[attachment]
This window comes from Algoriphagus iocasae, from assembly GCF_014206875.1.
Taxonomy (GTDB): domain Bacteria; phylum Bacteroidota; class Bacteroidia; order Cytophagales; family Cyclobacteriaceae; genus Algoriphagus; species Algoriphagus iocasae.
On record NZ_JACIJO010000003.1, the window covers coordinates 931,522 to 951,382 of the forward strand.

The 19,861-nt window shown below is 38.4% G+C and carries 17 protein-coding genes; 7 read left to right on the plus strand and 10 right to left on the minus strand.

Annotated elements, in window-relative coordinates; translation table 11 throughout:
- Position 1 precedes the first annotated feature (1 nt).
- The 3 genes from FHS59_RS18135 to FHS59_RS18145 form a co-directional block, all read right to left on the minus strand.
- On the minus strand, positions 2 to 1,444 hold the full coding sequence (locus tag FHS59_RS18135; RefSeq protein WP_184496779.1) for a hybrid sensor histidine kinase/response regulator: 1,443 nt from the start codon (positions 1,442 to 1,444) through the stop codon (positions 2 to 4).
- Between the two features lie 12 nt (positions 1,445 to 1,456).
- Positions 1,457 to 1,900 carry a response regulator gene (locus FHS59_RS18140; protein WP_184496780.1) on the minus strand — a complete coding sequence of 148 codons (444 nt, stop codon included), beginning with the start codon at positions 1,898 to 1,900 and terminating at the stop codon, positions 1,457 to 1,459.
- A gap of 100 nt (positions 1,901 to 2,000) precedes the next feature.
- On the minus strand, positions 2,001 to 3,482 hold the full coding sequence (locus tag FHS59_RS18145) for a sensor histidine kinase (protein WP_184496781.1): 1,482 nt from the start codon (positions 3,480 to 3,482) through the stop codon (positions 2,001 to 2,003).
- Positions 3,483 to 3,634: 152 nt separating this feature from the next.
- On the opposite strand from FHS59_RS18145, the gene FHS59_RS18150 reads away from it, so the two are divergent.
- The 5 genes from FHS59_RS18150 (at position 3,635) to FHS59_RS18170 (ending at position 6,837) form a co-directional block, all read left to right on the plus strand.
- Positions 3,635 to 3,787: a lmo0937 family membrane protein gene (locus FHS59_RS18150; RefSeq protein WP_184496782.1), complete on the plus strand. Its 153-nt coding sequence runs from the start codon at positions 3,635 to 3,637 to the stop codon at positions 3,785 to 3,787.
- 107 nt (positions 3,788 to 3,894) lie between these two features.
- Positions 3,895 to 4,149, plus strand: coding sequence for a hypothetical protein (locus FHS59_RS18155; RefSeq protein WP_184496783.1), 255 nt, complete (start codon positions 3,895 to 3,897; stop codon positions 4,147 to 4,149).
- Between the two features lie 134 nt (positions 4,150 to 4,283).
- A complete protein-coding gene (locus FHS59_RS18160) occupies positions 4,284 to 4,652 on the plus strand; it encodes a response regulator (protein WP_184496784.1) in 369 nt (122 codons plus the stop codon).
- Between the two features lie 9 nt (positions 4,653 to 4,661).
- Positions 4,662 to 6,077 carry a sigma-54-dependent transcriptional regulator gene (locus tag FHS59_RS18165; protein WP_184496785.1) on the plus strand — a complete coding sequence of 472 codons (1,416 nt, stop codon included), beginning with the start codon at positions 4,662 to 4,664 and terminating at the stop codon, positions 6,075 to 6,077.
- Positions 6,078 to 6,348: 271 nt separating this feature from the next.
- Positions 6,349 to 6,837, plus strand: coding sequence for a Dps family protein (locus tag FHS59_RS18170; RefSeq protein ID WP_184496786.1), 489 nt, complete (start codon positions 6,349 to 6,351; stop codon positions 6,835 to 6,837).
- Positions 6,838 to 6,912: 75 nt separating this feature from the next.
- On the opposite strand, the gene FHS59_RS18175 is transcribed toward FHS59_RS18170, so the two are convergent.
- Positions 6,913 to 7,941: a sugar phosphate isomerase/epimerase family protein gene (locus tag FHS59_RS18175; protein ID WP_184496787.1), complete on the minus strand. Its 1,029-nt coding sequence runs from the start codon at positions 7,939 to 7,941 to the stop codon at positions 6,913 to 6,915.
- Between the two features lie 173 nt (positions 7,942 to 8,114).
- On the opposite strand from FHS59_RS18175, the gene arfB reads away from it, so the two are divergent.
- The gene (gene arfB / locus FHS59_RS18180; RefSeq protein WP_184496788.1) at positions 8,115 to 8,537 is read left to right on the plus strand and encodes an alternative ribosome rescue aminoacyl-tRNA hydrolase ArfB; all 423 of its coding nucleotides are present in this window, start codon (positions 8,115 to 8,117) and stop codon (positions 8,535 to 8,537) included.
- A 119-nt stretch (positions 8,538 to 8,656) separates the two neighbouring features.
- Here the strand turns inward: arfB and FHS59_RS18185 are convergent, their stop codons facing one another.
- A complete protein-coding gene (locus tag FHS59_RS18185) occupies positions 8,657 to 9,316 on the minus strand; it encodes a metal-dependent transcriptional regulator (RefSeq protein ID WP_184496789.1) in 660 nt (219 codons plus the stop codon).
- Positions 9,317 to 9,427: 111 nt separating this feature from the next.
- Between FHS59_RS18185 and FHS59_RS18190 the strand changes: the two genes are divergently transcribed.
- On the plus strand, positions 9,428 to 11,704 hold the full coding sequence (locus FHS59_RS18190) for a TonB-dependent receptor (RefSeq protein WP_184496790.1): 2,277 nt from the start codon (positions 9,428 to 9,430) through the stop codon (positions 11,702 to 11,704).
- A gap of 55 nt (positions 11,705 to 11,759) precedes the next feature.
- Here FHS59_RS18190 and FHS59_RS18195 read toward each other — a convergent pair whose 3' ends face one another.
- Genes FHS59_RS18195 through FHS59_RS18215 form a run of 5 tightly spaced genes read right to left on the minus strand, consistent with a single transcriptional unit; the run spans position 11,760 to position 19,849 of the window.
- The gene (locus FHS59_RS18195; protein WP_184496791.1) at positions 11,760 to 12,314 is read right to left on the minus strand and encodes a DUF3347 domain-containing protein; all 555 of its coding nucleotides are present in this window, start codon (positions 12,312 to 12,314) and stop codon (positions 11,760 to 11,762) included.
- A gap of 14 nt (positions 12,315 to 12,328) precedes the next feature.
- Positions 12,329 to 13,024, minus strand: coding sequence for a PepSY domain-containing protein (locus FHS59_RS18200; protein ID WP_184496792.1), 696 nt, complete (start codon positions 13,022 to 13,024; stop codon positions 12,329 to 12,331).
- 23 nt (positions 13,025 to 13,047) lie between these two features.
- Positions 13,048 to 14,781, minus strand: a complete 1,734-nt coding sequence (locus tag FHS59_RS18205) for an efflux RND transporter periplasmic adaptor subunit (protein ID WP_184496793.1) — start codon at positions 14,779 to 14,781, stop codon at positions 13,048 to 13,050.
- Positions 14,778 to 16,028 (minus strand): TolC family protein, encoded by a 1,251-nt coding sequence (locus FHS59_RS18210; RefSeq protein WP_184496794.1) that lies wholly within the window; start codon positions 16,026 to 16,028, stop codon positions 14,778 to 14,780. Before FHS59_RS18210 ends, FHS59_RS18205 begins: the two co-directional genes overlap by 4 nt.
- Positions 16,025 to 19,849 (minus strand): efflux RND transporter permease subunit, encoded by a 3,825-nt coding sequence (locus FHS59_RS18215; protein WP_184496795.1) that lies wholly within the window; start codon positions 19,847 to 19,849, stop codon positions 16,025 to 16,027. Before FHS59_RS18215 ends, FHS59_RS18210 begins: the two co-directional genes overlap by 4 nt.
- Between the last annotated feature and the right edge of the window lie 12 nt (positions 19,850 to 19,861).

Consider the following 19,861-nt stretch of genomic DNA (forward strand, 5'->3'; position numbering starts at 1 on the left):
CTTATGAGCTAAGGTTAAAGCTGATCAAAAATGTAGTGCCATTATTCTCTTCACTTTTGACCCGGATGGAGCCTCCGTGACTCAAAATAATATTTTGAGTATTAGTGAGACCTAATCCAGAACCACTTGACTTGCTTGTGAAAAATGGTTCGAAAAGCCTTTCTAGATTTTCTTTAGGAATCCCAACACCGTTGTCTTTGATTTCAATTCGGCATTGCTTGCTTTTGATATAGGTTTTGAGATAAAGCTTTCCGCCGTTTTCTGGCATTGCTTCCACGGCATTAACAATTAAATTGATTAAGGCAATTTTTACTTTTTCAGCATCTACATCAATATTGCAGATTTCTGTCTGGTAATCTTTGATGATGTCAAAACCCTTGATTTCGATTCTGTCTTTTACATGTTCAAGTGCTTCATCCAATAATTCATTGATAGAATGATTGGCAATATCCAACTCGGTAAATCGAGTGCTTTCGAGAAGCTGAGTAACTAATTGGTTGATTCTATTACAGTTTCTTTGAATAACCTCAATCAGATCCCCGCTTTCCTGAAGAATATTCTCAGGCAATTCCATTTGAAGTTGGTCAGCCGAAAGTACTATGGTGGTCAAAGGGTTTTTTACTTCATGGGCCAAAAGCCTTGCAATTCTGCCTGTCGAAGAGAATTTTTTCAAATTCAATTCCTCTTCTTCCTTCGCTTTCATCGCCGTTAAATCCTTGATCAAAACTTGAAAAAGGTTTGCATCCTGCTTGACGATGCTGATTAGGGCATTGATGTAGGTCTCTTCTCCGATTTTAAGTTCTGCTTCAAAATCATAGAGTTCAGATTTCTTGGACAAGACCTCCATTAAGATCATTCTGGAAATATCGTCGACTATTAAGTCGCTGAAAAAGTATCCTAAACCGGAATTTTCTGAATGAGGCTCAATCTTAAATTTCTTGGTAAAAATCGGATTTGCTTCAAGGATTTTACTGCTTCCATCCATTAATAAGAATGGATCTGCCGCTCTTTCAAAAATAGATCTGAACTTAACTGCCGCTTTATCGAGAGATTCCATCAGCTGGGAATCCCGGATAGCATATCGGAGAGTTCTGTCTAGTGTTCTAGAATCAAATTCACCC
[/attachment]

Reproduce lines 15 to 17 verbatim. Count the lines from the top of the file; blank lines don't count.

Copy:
- The 5 genes from FHS59_RS18150 (at position 3,635) to FHS59_RS18170 (ending at position 6,837) form a co-directional block, all read left to right on the plus strand.
- Positions 3,635 to 3,787: a lmo0937 family membrane protein gene (locus FHS59_RS18150; RefSeq protein WP_184496782.1), complete on the plus strand. Its 153-nt coding sequence runs from the start codon at positions 3,635 to 3,637 to the stop codon at positions 3,785 to 3,787.
- 107 nt (positions 3,788 to 3,894) lie between these two features.